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"whereas his Majesty's islands, called Pepys' Island, "and Falkland's" Islands, lying within the said tract, "notwithstanding their having been first discovered "and visited by British navigators, have never yet "been so sufficiently surveyed, as that an accurate "judgment may be formed of their coasts and pro"duct; his Majesty taking the premises into consi"deration, and conceiving no conjuncture so proper "for an enterprize of this nature, as a time of pro"found peace, which his kingdoms at present hap"pily enjoy, has thought fit that it should now be "undertaken."

The Dolphin was a roan of war of the sixth rate, mounting twenty-four guns: her complement was 150 men, with three Lieutenants, and thirty-seven petty officers.

The Tamar was a sloop, mounting sixteen guns: her complement was ninety men, with three Lieutenants, and two and twenty petty officers, and the command of her was given to Captain Mouat.

Commodore Byron returned in the month of May in the year 1 766, and in the month of August following, the Dolphin was again sent out, under the command of Captain Wallis, with the Swallow, commanded by Captain Carteret, in prosecution of the same general design of making discoveries in the Southern Hemisphere. The equipment of the Dolphin was the fame as before. The Swallow was a sloop mounting fourteen guns; her complement was ninety men with one Lieutenant, ,and twenty-two petty officers.

These vessels proceeded together till they came within sight of the South Sea, at the western entrance of the Streight of Magellan, and from thence returned, by different routes to England.

In the latter part of the year 1 767, it was resolved, by the Royal Society, that it would be proper to fend persons into some part of the South Sea, to observe a transit of the planet Venus over the Sun's disk, which, according to the astronomical calculation, would happen in the year 1769 ; and that the islands called Marquesas de Mendoza, or those of Rotterdam or Amsterdam, were the properest places then known for making such observation. In

In consequence of these resolutions, it was recommended to his Majesty, in a memorial from the Society, dated February 1768, that he would be pleased to order such an observation to be made ; upon which his Majesty signified to the Lords Commissioners of the Admiralty his pleasure that a ship should be provided to carry such observers as the Society should think fit to the South Seas; and in the beginning of April following the Society received a letter from the Secretary of the Admiralty, informing them that a bark of three hundred'and seventy tons had been taken up for that purpose. This vessel was called the Endeavour, ana the command of her given to Lieutenant James Cook, a gentleman of undoubted abilities in astronomy and navigation, who was soon after, by the Royal Society, appointed, with Mr. Charles Green, a gentleman who had long been assistant to Dr. Bradley at the Royal Observatory at Greenwich, to observe the transit.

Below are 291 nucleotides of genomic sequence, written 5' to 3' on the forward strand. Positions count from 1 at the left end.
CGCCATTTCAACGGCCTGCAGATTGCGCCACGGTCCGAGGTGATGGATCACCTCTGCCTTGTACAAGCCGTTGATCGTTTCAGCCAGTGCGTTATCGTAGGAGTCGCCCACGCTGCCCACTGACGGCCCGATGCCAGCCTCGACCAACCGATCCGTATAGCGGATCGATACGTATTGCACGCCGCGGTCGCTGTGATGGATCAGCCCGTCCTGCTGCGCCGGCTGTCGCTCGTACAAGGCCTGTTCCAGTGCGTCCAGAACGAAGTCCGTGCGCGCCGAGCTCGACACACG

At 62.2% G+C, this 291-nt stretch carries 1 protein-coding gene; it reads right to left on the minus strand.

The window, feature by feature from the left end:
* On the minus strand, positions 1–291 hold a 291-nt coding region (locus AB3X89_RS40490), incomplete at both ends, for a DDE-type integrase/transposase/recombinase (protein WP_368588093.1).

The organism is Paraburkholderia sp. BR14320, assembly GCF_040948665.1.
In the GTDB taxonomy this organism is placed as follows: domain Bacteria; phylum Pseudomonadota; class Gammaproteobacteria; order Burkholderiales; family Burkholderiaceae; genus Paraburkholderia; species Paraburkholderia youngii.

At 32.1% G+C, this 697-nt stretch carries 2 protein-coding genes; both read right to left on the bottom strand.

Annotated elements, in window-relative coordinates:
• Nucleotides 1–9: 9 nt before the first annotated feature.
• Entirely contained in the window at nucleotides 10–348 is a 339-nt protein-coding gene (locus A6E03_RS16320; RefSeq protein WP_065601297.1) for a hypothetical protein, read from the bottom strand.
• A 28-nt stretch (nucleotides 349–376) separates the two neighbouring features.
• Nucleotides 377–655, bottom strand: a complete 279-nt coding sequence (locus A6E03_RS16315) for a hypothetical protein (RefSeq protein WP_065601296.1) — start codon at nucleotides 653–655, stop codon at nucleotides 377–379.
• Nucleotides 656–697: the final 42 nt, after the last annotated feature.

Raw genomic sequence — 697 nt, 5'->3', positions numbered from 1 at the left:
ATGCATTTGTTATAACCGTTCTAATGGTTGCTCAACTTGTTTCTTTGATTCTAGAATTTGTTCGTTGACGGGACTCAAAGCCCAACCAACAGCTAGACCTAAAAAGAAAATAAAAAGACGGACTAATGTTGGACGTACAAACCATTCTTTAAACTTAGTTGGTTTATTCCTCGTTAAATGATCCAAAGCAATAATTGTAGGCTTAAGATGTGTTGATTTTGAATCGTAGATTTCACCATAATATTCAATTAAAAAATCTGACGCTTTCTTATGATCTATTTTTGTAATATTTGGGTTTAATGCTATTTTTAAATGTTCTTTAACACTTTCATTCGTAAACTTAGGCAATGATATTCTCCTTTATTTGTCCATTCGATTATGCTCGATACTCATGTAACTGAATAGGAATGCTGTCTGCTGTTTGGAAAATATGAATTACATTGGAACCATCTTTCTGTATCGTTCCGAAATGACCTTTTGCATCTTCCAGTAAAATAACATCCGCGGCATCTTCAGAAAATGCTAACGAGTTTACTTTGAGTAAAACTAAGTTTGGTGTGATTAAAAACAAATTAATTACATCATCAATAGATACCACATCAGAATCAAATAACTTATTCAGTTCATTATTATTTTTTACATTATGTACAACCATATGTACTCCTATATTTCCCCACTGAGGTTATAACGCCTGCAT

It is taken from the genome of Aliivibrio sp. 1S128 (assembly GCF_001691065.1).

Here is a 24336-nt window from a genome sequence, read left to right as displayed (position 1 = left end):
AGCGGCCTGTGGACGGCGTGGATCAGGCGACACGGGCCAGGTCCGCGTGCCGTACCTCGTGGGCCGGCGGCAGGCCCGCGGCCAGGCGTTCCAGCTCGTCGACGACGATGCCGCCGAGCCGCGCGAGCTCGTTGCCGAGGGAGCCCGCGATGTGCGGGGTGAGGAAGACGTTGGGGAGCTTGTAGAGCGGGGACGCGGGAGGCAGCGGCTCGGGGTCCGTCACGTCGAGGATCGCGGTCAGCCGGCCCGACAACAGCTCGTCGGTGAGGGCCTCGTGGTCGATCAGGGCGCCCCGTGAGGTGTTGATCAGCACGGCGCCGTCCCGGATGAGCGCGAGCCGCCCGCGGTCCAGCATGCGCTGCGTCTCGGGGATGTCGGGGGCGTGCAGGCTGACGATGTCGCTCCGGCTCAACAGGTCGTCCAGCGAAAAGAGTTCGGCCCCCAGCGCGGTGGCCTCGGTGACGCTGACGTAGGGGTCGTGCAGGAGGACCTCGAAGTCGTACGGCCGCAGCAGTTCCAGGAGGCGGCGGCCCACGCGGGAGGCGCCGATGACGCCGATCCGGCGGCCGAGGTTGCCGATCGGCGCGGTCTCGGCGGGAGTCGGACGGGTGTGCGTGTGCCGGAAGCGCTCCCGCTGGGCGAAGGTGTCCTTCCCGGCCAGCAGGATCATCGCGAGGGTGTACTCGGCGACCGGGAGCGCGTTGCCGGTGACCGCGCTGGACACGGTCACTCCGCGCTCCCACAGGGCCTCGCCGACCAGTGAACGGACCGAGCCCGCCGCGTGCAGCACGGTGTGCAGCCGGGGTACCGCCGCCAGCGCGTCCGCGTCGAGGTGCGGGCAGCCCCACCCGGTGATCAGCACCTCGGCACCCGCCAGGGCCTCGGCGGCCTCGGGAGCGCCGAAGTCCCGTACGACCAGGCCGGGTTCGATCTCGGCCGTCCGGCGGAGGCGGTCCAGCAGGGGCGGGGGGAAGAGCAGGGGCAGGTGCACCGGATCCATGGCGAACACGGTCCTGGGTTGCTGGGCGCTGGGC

While this vessel was getting ready for her expedition, Captain Wallis returned; and it having been recommended to him by Lord Morton, who went out, to fix on a proper place for this astronorriical observation, he, by letter, dated on board the Dolphin, the 18th of May 1768, the day before he landed at Hastings, mentioned Port Royal harbour, in an island which he had discovered, then called George's Island, and since Otaheite: the Royal Society therefore, by letter, dated the beginning of June, in answer to an application from the Admiralty to be informed whither they would have their observers sent, made choice of that place.

The Endeavour had been built for the coal trade; and a vessel of that construction was preserred for many reasons, particularly because she was what the failors call a good sea-boat, was more roomy, would take and lie on the ground better, and might be navigated by sewer men than other vessels of the fame burden.

Her complement of officers and men was Lieutenant Cook the Commander, with two Lieutenants under him, a Master and Boatswain, with each two Mates, a Surgeon and Carpenter, with each one Mate, a Gunner, a Cook, a Clerk and Steward, two Quarter-masters, an Armourer, a Sailmaker, three Midshipmen, fortyone

one able seamen, twelve marines, and nine servants; in all eighty-four persons, besides the Commander: She was victualled for eighteen months, and took on board ten carriage and tv/elve swivel guns, with good store of ammunition and other necessaries. The Endeavour also, afer the astronomical observation should be made, was ordered to prosecute the design of making discoveries in the South Seas. What was effected by these vessels in their several voyages, will appear in the course of this work; of which it is now necessary to give some account.

It is drawn up from the Journals that were kept by the Commanders of the several ships, which were put into my hands by the Lords Commissioners of the Admiralty for that purpose: and, with respect to the voyage of the Endeavour, from other papers equally authentic; an assistance which I have acknowledged in an introduction to the account of her voyage.